I expect you to develop a project idea in consultation with me. We will discuss ideas in class, and you should start thinking about what type of project you might want to work on.
There will be two in-class tests which will be given on Wednesday, October 8 and Wednesday, November 19. The final project takes the place of a final exam and is due at the time of the regularly scheduled final exam for this course: Thursday, December 18, 8:30 AM. We will meet during the final exam period for presentations of final projects.
Your grade for the course will be computed as follows:
First Test: 20% Second Test: 20% Final Project: 20% Assignments and labs: 40%
I expect you to be in class, except in extraordinary circumstances. Please discuss your absences with me, in advance if possible.
Disability Accommodations: If you are a student with a disability for which you may need accommodations, you should self-identify and register for services with the Coordinator of Disability Services at the Center for Teaching and Learning (CTL), and provide documentation of your disability. Disability related accommodations and services generally will not be provided until the registration and documentation process is complete. The guidelines for documenting disabilities can be found at the following website: http://www.hws.edu/academics/ctl/disability_services.aspx
Please direct questions about this process or Disability Services at HWS to David Silver, Coordinator of Disability Services, at firstname.lastname@example.org or x3351.
My office is room 301 in Lansing Hall. My office phone extension is 3398. I am on campus most days, and you are welcome to come in anytime you can find me there. I will announce my official office hours as soon as I schedule them.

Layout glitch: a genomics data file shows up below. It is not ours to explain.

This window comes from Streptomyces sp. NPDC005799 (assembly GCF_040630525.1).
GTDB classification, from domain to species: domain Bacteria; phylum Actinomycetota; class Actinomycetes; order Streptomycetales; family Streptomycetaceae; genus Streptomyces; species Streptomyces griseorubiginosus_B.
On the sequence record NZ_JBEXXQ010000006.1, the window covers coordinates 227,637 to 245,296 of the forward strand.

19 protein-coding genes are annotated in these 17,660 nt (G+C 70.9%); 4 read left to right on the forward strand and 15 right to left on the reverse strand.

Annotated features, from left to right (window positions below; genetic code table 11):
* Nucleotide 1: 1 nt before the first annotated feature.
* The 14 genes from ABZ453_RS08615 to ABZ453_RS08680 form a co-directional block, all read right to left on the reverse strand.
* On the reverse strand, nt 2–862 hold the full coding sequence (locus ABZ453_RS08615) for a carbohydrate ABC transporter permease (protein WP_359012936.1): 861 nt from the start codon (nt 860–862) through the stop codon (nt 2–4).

The Web page for this course is at http://math.hws.edu/eck/cs441/. I will post weekly readings and assignments on that page. My e-mail address is email@example.com.
Here is a very tentative schedule for this course. You should expect adjustments to this schedule. We will definitely cover the important material from Chapters 1 through 5 in the textbook, but what we do in addition to that will depend to some extent on student interest.
|Sept. 1, 3, and 5||Overview of networking. (Chapter 1)|
|Sept. 8, 10, and 12||Application layer: Principles. (Chapter 2)|
|Sept. 15, 17, and 19||Application layer protocols. (Chapter 2)|
|Sept. 22, 24, and 26||Socket programming. (Chapter 2)|
|Sept. 29; Oct. 1 and 3||The transport layer: UDP and TCP. (Chapter 3)|
|Oct. 6, 8, and 10||Test on Wednesday, October 8.
Reliable communication in the transport layer. (Chapter 3)
|Oct. 15 and 17||Congestion control in the transport layer. (Chapter 3)
|Oct. 20, 22, and 24||Network layer: The IP protocol. (Chapter 4)|
|Oct. 27, 29, and 31||Network layer: Routing. (Chapter 4)
Link layer: Principles. (Chapter 5)
|Nov. 3, 5, and 7||Link layer: Ethernet and ARP. (Chapter 5)|
|Nov. 10, 12, and 14||Topics from wireless and mobile networking. (Chapter 6)|
|Nov. 17, 19, and 21||Test on Wednesday, November 19.
Topics from multimedia networking. (Chapter 7)
|Nov. 24||No class on Wednesday or Friday, due to Thanksgiving.
Topics from network security. (Chapter 8)
|Dec. 1, 3, and 5||Distributed Programming with MPI (?)|
|Dec. 8, 10, and 12||Distributed Programming with MPI (?)|
|Dec. 19||Final Exam.
Thursday, December 18, 8:30 AM